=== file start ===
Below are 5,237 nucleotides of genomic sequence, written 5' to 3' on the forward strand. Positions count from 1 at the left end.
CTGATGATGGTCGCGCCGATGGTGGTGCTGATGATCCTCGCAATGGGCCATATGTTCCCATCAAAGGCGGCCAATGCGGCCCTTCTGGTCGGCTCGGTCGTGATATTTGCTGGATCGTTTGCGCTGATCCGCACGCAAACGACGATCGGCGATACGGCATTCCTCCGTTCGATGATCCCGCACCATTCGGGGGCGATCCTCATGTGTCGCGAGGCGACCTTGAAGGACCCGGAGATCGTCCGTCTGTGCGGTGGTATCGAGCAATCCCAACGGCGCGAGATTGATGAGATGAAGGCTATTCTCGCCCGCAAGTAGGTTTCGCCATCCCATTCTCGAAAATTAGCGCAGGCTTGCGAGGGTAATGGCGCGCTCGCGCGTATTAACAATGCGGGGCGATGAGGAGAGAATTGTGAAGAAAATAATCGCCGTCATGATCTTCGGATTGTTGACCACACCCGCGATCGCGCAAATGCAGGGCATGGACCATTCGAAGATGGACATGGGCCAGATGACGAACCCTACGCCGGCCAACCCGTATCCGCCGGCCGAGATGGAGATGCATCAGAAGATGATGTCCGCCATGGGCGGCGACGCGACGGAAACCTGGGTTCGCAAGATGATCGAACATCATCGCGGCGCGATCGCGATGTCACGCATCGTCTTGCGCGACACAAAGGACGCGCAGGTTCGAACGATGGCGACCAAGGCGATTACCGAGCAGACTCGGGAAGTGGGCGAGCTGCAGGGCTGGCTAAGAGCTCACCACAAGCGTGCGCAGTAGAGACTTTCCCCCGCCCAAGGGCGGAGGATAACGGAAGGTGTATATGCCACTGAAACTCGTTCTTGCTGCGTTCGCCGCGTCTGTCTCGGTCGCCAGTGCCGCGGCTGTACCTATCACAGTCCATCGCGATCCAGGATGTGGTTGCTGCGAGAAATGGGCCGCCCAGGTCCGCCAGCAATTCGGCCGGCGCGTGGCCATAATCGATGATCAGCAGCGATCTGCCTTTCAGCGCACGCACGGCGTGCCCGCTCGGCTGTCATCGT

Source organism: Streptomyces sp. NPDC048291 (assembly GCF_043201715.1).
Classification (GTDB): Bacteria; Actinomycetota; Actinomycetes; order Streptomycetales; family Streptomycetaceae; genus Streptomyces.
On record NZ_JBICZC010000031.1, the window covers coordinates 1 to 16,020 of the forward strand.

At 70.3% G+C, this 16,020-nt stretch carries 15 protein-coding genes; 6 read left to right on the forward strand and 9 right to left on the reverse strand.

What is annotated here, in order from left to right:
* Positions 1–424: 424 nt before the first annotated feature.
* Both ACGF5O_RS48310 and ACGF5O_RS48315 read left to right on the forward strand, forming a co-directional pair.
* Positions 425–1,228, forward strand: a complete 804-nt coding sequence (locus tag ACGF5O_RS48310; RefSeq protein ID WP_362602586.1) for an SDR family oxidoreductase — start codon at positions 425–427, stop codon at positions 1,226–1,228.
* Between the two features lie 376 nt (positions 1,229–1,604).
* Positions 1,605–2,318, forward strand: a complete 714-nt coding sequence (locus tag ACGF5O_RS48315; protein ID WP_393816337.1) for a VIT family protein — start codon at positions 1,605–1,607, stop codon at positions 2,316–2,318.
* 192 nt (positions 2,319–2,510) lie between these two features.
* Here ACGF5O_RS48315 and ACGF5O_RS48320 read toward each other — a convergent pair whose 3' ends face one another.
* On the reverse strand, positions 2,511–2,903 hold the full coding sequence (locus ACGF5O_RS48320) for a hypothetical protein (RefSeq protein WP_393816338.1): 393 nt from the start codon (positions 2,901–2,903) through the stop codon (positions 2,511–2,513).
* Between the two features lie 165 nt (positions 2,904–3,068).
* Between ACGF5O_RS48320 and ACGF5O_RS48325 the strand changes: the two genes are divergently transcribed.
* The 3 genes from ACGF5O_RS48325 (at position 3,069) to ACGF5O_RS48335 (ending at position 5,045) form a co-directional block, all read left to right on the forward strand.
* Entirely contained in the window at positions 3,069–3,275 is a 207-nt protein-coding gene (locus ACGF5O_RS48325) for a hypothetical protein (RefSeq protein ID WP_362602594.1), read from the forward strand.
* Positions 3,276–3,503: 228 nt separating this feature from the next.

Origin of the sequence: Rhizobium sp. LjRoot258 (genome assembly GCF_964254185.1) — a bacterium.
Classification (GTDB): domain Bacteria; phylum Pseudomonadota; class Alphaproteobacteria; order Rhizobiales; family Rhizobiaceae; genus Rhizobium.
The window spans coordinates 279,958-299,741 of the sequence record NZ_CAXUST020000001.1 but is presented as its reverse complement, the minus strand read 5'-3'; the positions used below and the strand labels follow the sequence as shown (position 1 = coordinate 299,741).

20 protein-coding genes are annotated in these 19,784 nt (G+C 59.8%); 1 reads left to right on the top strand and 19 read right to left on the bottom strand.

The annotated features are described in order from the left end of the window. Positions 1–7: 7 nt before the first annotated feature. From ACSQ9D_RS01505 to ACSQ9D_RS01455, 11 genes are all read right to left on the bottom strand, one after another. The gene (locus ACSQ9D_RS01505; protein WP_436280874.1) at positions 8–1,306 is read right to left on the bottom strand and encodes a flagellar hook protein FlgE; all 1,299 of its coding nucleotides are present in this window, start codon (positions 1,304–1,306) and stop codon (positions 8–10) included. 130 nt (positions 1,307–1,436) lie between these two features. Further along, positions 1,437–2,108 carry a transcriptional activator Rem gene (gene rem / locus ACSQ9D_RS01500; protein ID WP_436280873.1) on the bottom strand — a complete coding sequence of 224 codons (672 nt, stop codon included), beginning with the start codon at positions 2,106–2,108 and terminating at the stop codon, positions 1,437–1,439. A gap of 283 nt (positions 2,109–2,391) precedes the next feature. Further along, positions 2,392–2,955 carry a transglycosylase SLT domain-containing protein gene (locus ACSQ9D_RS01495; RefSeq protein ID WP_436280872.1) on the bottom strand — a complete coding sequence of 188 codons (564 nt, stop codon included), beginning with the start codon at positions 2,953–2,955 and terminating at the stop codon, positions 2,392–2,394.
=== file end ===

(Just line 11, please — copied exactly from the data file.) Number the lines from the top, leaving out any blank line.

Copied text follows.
* Between the two features lie 376 nt (positions 1,229–1,604).